What makes the Stanley Cup playoffs so different from other tournaments is its unpredictability, and now the Capitals face an uncertain future after blowing a 3-1 series lead to the eighth-seeded Canadiens.
This year's bracket is no different. In the Eastern Conference, fourth-seeded Pittsburgh is the only team with home-ice advantage to advance so far, with Atlantic Division champion New Jersey and Northeast Division champ Buffalo getting bounced by teams that had to scrap just to qualify for the postseason.
Now the team that outpaced the entire conference is facing its own ordinary end, as the Capitals face their first true must-win game of the season Wednesday night at Verizon Center.
During the last few weeks of the regular season, Washington turned in some of its worst efforts against teams playing for their playoff lives, unable to match their opponent's intensity.
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That trend carried over into their first-round series against Montreal, as the Caps surrendered two early goals in both Games 5 and 6, allowing the desperate Canadiens to dictate the style of play and letting goaltender Jaroslav Halak carry the load. When the Capitals have kept the games close, they have been able to use their speed to overmatch Montreal, but the leads have allowed the Habs to hang back and dare the Caps to break through the neutral zone.
Now, there is no more room for error for the Capitals if they want to keep their Stanley Cup hopes alive, as they must turn in a good 60-minute effort on Wednesday, or head home as victims of one of the largest upsets in Stanley Cup playoff history.
Certainly, in Washington's checkered playoff past, there have been some stunning upsets.
The 1985-86 edition of the Caps — the top regular-season squad in team history until last year's club — blew a 2-1 series lead and a lead in Game 4 against the New York Rangers before falling in six games in that year's Patrick Division Finals.
The next year, Washington lost a 3-1 series edge against the New York Islanders in the first round, falling in four overtimes in the deciding seventh game.
In the 1992 playoffs, the Caps lost another 3-1 edge in the first round against the Pittsburgh Penguins, falling at the Capital Centre in Game 7.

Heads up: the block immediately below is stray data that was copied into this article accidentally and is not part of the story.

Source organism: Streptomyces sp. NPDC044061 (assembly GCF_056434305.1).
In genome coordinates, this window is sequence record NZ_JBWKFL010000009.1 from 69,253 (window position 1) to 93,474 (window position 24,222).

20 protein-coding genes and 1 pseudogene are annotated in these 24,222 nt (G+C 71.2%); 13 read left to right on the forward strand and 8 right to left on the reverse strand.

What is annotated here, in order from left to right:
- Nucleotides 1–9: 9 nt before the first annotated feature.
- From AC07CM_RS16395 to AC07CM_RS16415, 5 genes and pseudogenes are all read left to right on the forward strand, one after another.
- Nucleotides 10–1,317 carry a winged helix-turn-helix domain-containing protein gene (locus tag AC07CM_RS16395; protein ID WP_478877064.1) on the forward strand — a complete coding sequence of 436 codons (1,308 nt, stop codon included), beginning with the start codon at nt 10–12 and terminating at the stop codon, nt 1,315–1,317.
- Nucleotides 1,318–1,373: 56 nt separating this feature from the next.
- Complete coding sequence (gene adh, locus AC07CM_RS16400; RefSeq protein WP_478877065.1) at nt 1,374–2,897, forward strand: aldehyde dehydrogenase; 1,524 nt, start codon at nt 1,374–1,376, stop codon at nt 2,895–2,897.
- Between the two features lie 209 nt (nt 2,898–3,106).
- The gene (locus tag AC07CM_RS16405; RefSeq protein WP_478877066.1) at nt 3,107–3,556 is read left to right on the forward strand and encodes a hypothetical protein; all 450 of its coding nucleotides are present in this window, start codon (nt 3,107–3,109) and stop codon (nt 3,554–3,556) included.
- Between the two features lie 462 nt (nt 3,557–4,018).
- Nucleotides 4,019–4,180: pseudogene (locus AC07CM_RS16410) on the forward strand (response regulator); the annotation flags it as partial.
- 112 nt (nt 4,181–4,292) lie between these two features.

And even last year, the Capitals lost a 2-0 series lead in the second round against the Pens and fell in an ugly performance in Game 7.
But a loss to Montreal — a team that finished 33 points behind Washington during the regular season — at a time where the Capitals perhaps have never had a more prominent place in the local sports scene would seemingly trump them all.
For this year's team, the sudden change of momentum has left the Caps looking for answers before the deciding contest, especially with Halak seemingly engrained in the team's head.
In his postgame remarks Monday, captain Alexander Ovechkin said the Caps always seem to create a monster in the opposing net.
"We make goalies feel unbelievable," he told reporters. "When we played against Philly [in 2008], [Martin] Biron was good. [Henrik] Lundqvist was good [in 2009]. And this year we just made Halak feel good. It's always this team being good and we'll find a way to break it and win it. No panic, nothing."
Of course, some of Ovechkin's teammates were still talking about Halak's efforts.
"We're just going to keep going and we'll see if he's able to keep that up," Eric Fehr told the Associated Press. "We're going to go home and we're going to try and put even more pucks on him and see if he can keep them in it."
But in order to extend their season into the second round, the Capitals will need to make some basic adjustments.
First of all, Washington cannot afford to give up two goals early, which completely takes the Caps out of their style of play and forces them to try and beat a goaltender that clearly is in their psyche. Montreal is quite content to hang back and let the Capitals take shots at their netminder, but not allowing many odd-man breaks the Caps have cashed in on early in the series.
The Caps also need to simplify their struggling power play, taking more shots and less passing, as the team has on several occasions has been accused by coach Bruce Boudreau of being too "cute" with the puck. When the league's top-scoring team has connected just once on nearly a complete game's worth of play with the man-advantage, the team needs to just create traffic and front and take shots instead of looking to set up the perfect pass.
And, perhaps just as important, the Caps have to deal with an opponent that has been playing desperate hockey for several weeks now, as Montreal did not secure a postseason berth until its final regular season game of the year.
"Everybody picked [the Capitals] to win and they're supposed to win," Montreal forward Michael Cammalleri told reporters. "The pressure's on them but at the same time we don't feel any moral victories. We're going to go to Washington excited about playing a hockey game and we're going to play our best game and let the results take care of themselves."
So, after eight months of work, 82 regular-season games and six more postseason contests, the Caps' playoff hopes have been boiled down to just 60 minutes of hockey Wednesday. Game 7 will determine if Washington advances to the second round for the second straight season, or face an offseason filled with questions and perhaps a lost opportunity to capture the team's first Stanley Cup.